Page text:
Watch all five episodes of Ship ME Out at shipmeout.com
"Ship ME Out" tells the story of the people from around the world who get Maine wild blueberries from the barrens of downeast Maine to stores in Iceland, after they’re processed into jam and sailed across the Atlantic on a container ship. This five-part series is an economics story that shows how Maine's multi-million dollar investment connects the state to other countries and new neighbors.
It’s a modern-day Viking saga about business, sea captains, CEOs and wicked good blueberry pie.
NEWS CENTER Maine reporter Dustin Wlodkowski and photojournalist Kirk Cratty are the connective tissue binding together the characters you’ll meet on this journey for the first time on video. The full series will premiere on newscentermaine.com and NEWS CENTER Maine's YouTube page, and will be highlighted during NEWS CENTER Maine's 5:30 p.m. newscasts the week of Feb. 4. However, we wanted to whet your appetite, so we're offering this sneak preview of "Episode 1 - Wild Blueberry Land" two weeks early!
Episode 1 - 'Wild Blueberry Land'
The episode’s title, "Wild Blueberry Land," has a double meaning. In the literal sense, it refers to the actual Wild Blueberry Land: a bakery, gift shop and museum house in a giant wild blueberry-shaped building in Columbia Falls, Maine. Figuratively, wild blueberry land can be interpreted as a description for Maine’s Bold Coast region, way Downeast. It's a place full of stunning natural beauty where you can stay overnight on an island in a lighthouse!
This area of Maine is roughly the size of Delaware but only has a population of about 33,000 people. The vast majority of Maine wild blueberries grow here. In fact, the University of Maine says our state is the largest producer of wild blueberries in the world and produces 10 percent of all blueberries grown in North America. Downeast Maine is also the headquarters for Wyman's of Maine, a large frozen fruit processor. Many of its fields, its production facilities and its main headquarters are in towns in downeast Maine.
Why the word wild?
The reason these blueberries are called wild blueberries is to make clear that they are distinctly different from the blueberries you’d find in most U.S. grocery stores. Those are referred to as high-bush or cultivated blueberries.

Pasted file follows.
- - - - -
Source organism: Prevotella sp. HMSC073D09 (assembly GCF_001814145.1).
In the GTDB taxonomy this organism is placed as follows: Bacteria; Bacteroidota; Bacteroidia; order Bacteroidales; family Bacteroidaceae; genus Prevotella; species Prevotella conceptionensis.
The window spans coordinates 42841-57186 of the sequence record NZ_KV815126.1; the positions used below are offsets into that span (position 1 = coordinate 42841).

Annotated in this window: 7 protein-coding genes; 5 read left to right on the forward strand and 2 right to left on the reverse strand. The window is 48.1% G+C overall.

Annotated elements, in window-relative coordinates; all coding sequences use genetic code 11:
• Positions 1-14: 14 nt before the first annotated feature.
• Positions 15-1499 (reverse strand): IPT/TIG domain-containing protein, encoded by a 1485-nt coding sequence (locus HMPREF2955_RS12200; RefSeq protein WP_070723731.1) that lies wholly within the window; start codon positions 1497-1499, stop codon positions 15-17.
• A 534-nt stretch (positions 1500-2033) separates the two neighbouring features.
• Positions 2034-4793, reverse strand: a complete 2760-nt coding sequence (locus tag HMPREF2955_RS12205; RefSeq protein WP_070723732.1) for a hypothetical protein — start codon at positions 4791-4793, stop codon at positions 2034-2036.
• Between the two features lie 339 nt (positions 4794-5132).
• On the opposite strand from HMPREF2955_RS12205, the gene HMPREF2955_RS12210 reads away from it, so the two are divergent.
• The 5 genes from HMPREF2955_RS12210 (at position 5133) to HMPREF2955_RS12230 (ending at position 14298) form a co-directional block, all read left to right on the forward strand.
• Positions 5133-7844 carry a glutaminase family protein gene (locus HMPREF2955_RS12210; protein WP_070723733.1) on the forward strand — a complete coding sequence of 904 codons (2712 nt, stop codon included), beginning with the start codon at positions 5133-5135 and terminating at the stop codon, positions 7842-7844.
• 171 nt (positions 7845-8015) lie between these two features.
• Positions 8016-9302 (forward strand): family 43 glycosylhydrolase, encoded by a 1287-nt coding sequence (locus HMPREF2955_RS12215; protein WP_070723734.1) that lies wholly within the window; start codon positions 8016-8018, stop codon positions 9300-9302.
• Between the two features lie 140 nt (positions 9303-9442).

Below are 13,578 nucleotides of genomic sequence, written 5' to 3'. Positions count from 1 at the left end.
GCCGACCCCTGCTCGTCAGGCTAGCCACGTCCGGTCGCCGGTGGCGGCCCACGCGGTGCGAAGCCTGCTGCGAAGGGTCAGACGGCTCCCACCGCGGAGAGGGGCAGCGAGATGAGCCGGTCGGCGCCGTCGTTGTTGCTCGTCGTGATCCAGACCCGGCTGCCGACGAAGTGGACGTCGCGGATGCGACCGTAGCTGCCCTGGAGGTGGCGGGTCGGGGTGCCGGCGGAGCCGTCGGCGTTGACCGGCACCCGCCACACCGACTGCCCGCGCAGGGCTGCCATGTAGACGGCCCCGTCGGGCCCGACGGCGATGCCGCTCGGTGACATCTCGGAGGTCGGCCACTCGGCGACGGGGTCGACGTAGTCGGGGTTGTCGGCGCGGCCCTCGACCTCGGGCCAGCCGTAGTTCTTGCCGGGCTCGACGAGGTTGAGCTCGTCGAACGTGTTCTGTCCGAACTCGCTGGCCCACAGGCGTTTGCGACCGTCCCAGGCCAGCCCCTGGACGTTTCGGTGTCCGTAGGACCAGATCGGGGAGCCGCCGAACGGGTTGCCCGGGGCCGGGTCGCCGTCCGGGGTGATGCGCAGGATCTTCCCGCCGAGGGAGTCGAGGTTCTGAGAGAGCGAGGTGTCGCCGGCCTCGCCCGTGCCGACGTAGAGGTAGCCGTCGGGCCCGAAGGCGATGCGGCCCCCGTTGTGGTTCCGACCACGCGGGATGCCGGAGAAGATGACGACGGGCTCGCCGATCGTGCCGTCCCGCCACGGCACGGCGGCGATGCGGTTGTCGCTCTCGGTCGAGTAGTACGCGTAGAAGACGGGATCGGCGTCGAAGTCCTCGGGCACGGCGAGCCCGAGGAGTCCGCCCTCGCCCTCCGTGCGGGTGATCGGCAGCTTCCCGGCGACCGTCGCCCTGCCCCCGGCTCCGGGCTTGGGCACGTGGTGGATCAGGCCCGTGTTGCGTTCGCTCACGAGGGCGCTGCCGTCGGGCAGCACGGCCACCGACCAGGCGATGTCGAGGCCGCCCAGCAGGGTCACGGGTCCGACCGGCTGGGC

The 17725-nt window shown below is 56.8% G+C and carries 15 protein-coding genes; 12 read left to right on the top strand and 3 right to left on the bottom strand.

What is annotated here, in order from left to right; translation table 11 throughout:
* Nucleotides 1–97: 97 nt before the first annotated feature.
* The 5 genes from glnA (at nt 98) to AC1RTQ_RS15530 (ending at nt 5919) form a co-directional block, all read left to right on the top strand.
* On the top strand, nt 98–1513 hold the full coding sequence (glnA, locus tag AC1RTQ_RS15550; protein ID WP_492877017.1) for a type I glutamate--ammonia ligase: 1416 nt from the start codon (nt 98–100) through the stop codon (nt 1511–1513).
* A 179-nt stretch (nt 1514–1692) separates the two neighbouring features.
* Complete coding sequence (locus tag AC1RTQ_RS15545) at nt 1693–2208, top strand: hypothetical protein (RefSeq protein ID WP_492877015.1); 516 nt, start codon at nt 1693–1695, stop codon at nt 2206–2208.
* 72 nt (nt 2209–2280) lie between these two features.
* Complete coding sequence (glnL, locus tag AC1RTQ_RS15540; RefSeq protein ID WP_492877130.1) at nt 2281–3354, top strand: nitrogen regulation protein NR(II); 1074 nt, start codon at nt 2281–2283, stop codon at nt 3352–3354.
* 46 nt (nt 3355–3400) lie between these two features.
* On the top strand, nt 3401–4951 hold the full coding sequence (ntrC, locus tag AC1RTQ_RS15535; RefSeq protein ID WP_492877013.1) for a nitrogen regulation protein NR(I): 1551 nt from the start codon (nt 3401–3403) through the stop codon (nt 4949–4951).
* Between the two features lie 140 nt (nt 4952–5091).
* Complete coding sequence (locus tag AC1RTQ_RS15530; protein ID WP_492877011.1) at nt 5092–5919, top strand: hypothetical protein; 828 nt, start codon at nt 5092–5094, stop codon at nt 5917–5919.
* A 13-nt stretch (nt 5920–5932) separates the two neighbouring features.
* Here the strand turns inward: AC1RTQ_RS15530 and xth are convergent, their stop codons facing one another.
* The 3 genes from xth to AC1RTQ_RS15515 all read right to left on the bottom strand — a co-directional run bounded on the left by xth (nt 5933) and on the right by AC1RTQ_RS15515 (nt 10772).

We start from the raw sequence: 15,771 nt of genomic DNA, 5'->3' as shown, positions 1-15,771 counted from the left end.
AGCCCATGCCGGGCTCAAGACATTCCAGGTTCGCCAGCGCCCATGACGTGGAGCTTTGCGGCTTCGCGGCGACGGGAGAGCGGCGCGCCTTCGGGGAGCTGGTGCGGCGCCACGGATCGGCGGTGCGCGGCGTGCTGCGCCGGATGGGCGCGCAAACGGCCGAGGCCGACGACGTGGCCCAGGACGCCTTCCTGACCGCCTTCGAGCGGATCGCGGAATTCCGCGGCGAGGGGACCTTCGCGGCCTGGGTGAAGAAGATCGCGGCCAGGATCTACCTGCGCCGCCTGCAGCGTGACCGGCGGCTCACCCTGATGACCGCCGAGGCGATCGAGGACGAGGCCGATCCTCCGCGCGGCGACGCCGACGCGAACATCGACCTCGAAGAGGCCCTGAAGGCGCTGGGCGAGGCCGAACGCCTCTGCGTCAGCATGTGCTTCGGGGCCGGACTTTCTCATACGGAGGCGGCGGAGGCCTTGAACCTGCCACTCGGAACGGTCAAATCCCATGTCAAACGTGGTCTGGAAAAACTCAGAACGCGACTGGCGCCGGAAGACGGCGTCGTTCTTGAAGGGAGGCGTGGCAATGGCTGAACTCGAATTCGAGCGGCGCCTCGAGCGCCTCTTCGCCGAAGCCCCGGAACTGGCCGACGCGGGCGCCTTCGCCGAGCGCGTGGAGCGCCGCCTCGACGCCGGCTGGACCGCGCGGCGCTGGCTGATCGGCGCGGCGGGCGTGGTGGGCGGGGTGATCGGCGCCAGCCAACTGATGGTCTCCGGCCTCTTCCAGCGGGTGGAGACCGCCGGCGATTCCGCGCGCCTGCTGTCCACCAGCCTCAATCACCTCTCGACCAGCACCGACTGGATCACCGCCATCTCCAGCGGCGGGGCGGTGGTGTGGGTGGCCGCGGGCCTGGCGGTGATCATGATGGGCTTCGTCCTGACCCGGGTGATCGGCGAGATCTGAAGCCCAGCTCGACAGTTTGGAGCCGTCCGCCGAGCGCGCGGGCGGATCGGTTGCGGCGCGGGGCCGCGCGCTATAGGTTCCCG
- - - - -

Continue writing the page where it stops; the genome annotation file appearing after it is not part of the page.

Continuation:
Wild blueberries are much smaller, almost the size of BB pellets and have a strong, unique flavor. They grow low to the ground on flat bushes with extensive root systems. High-bush blueberries, higher off the ground, have a different texture than wild blueberries.
Wild blueberries are higher in antioxidants and are still grown and harvested much the same way as they were hundreds if not thousands of years ago by Native Americans in Washington County.
Why wild blueberries?
Simple. The wild blueberry business is facing some challenges. In recent years, the wild blueberry market has had to confront an oversupply of frozen berries stockpiled in warehouses. Maine farmers, and Mainers in the wild blueberry industry, are looking for new markets for their products.
Ship ME Out paves the way for dialogue about a solution to the problems facing growers and tools they could use to solve them.
Where will Episode 1 take me? 📍
Lubec: Many of Episode 1's most stunning shots were filmed at the iconic Quoddy Head State Park.
PHOTOS: Ship ME Out | E1 - Wild Blueberry Land
Who will I meet along the way? 🤝
Wayne Hanscom - Owner, Welch Farm (Roque Bluffs, ME)
"I don’t know if I saw a dollar bill all the time I was growing up but not once was I cold or wet or anything … We had a great life, but we lived right off this farm. My grandparents raised me. My parents moved away for work and never came back. My grandparents were great to me and it was a great life right here."
Marie Anderson - Co-Owner, Wild Blueberry Land (Columbia Falls, ME)
"You see your neighbors saying they have to sell the farm. It would be no different than a lobsterman having to sell the boat. It’s sad."
Homer Woodward - VP of Operations, Wyman’s (Deblois, ME)
"When I was growing up, I used to come to Maine to earn money for school clothes. I’d go out and rake blueberries for my father and my uncle and try to get $75 to buy school clothes out of the Sears Roebuck catalog."
Adam West - Manufacturing Manager, Wyman’s (Deblois, ME)
"I’m the fourth generation to work in this company. I’ve been coming into the plant since I was a kid. I’ve raked. I’ve been involved in it since I was 5 years old."
Do you have a recipe for killer wild blueberry treats? 🥧
YES! Courtesy of David Turin on 207.
Hopefully Episode 1 of Ship ME Out holds you over until Monday, Feb. 4.
In the meantime, you can always binge-watch our first original series, "Maine by the Mile," and make a wild Maine blueberry pie!